Last week, when I posted the review of Polar Obsession, I also mentioned that we had two copies of the book to give away. In order to win a book, you had to post a photo or a Flickr Gallery having to do with the polar regions. We had a few entries in each category, so I picked one from each to receive a copy of the book.
You’ll find the winners of the contest below with their own comments before the image and my comments after. The books are in the mail for these two, but the rest of you can still grab a copy of your own. It’s definitely one of my top recommendations this year, and the price is quite reasonable considering the size of the book and the content it holds.
Photo by João Almeida — “This one’s at Jokulrsarlon, the mythical glacier lagoon in South Iceland, and was taken in a very stormy morning when the weather cleared up a bit.”
This is a great landscape/seascape/icescape photo from João. Lovely cold blues and whites broken up by the dark patches of Earth. The mixture of ice and soil brings a new dimension to the foreground — lots of direction changes for the eye to follow, and the bands of high contrast are intriguing. The composition is broken up nicely by the water near center and the line of hills in the background.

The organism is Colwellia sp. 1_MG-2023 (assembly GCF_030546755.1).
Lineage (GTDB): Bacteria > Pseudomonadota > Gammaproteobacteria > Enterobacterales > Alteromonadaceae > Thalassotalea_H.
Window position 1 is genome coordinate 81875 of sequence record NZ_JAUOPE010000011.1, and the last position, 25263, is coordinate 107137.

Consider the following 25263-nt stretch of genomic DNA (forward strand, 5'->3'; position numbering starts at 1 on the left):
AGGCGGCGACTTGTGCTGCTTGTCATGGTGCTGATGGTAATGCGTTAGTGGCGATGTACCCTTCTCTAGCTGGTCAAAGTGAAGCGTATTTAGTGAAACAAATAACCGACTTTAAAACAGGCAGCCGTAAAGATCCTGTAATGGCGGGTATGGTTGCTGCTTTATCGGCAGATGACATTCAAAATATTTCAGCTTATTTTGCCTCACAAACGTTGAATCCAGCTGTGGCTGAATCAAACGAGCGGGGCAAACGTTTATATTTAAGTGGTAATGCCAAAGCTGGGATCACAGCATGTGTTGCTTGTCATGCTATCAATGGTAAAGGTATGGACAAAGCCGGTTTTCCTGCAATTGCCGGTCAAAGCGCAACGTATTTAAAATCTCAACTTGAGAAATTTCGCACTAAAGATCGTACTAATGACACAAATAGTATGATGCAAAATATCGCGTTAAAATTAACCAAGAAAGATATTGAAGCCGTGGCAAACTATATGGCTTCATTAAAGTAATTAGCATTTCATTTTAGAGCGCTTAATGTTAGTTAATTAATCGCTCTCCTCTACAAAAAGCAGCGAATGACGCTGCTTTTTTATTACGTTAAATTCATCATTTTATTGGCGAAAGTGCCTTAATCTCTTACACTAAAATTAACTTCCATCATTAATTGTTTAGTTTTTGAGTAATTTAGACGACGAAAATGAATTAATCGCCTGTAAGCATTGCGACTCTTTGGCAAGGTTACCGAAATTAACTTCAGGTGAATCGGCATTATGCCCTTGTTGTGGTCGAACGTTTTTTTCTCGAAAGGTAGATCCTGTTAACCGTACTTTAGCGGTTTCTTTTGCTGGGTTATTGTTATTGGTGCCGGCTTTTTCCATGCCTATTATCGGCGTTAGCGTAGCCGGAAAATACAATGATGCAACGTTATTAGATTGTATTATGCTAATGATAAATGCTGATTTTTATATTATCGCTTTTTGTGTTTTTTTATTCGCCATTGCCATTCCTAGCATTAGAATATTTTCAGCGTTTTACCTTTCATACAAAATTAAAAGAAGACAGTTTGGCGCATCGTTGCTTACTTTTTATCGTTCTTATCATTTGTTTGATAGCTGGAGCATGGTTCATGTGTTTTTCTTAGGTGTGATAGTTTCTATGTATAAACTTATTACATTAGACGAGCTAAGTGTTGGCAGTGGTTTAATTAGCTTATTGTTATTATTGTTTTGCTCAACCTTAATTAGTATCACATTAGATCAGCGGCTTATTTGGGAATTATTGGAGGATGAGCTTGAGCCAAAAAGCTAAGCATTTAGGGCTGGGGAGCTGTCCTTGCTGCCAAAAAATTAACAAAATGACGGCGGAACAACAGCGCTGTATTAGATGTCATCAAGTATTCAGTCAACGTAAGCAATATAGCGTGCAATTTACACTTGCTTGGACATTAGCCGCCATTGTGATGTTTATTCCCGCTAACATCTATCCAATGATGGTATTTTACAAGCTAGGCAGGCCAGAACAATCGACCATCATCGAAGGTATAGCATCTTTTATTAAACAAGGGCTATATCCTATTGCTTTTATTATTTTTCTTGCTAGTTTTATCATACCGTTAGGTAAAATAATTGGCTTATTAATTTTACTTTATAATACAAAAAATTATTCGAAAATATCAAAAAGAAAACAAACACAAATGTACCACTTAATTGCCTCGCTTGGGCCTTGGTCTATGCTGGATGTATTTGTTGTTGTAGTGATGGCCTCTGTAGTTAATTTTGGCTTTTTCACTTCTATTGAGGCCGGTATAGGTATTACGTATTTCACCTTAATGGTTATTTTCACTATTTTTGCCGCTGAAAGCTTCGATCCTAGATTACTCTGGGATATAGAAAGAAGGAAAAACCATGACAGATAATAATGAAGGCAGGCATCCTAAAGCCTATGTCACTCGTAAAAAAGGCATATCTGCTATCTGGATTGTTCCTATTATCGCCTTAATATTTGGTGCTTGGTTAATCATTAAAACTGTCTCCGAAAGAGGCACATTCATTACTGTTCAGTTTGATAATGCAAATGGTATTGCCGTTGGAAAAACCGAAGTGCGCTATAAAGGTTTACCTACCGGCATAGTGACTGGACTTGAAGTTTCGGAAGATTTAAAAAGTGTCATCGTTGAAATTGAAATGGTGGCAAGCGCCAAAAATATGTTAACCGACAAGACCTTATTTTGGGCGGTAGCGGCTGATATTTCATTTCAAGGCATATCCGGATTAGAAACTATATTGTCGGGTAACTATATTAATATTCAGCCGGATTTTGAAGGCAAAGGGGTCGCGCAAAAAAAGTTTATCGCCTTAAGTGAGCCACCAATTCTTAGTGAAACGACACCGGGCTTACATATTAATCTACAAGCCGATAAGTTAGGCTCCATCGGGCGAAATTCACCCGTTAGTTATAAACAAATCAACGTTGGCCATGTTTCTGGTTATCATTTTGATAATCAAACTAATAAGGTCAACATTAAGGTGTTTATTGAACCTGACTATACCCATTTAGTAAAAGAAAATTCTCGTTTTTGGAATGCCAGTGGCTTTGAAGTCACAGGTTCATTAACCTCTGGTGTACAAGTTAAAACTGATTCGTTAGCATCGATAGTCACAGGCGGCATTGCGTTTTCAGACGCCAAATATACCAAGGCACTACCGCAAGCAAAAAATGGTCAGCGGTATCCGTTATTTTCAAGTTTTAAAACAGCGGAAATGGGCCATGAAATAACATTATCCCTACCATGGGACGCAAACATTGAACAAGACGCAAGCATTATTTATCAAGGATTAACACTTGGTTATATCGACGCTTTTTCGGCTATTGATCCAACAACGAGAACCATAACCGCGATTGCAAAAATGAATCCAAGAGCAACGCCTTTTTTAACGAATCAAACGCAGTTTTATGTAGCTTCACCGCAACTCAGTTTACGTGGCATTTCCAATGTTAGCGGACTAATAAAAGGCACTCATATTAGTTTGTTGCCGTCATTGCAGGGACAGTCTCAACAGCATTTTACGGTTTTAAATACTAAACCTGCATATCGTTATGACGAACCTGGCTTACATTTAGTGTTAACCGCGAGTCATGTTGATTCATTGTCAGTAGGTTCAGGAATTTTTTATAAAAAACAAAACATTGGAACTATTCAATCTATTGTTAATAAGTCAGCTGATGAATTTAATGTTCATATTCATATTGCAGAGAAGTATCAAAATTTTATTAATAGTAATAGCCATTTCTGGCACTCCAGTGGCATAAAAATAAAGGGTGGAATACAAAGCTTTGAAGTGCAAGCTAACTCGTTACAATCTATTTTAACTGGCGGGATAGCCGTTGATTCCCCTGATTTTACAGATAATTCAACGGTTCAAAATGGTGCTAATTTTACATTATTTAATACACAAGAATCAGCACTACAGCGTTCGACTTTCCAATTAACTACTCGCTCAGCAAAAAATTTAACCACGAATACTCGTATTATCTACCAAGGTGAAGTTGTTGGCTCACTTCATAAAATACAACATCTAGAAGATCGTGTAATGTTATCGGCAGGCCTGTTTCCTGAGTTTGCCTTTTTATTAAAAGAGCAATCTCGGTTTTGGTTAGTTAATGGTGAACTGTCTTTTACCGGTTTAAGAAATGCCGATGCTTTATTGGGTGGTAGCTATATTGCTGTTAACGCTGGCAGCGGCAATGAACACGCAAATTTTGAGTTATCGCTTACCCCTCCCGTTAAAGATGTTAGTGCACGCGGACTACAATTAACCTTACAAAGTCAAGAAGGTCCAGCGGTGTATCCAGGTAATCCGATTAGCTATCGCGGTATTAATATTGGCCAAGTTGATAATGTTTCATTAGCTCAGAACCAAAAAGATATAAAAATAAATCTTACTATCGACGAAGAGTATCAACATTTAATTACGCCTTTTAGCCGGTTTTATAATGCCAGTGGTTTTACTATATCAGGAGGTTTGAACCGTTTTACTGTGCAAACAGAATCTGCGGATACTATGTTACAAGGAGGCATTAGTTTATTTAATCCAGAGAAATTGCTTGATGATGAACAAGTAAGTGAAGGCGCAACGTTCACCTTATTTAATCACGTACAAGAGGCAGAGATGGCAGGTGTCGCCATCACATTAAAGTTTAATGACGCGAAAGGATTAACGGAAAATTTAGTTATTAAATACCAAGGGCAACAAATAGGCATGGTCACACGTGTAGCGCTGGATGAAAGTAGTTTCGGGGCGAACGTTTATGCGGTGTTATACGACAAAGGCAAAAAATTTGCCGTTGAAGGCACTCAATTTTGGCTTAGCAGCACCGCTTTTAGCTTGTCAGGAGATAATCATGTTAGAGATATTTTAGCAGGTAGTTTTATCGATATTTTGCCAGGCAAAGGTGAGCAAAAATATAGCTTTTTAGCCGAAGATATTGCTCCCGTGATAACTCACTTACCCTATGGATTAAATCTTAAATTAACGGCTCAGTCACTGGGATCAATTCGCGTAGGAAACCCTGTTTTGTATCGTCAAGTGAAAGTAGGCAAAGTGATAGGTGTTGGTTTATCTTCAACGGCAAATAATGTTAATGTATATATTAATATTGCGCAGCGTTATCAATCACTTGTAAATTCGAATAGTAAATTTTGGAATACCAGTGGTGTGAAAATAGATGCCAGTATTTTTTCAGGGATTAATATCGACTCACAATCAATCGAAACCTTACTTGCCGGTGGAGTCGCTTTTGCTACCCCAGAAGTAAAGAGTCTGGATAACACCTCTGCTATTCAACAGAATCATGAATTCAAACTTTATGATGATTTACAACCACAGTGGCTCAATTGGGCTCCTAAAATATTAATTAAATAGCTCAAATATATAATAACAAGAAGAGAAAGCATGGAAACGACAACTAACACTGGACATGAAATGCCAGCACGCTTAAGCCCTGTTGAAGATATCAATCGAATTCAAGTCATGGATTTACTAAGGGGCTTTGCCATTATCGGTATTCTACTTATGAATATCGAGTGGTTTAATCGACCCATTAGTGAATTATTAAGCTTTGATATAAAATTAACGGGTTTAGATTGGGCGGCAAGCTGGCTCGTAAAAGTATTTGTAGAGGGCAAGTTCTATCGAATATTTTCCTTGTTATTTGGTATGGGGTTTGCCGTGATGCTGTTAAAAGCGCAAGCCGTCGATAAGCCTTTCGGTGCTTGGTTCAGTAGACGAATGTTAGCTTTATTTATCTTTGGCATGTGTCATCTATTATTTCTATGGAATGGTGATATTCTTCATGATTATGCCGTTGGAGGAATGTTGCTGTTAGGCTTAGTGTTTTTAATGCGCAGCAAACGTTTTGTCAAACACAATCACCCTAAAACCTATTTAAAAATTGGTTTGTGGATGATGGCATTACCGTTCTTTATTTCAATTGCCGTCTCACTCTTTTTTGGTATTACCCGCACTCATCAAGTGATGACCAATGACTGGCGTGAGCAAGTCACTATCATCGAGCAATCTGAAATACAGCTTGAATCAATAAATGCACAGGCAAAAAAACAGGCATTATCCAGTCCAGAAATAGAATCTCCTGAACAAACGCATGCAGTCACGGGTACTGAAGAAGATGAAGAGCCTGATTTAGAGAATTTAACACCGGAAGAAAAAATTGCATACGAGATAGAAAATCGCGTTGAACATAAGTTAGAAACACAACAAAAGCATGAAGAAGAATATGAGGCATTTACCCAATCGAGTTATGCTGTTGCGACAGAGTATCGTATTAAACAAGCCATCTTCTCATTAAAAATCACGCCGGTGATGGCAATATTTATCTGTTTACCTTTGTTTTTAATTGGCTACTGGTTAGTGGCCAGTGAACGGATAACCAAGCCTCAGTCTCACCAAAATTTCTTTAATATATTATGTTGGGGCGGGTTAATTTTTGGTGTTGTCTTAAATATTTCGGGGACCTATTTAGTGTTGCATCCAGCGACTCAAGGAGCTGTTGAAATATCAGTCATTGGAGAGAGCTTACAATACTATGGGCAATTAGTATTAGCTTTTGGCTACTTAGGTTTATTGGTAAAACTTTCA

Gallery by Andrew Ferguson — “I’ve specifically avoided using any photos involving people or animals to help enhance that feeling of being utterly, beautifully alone. The decision to use primarily blue photos, as well as the colour shift as you scroll down, were also conscious. I wanted to capture the feel of the way you sometimes notice the shifting weather on a long winter walk.”
This is an extremely eye-catching and well thought-out gallery from Andrew. Each photo stays directly on topic with his intent, and he didn’t fill it to the max of 18 photos just for the sake of filling it. Andrew wanted to convey a feeling of seclusion (which is what he titled the gallery) and did so with beautiful photos. I’m also impressed with the amount of thought and effort Andrew put into this Gallery by making comments and observations about each of his selections.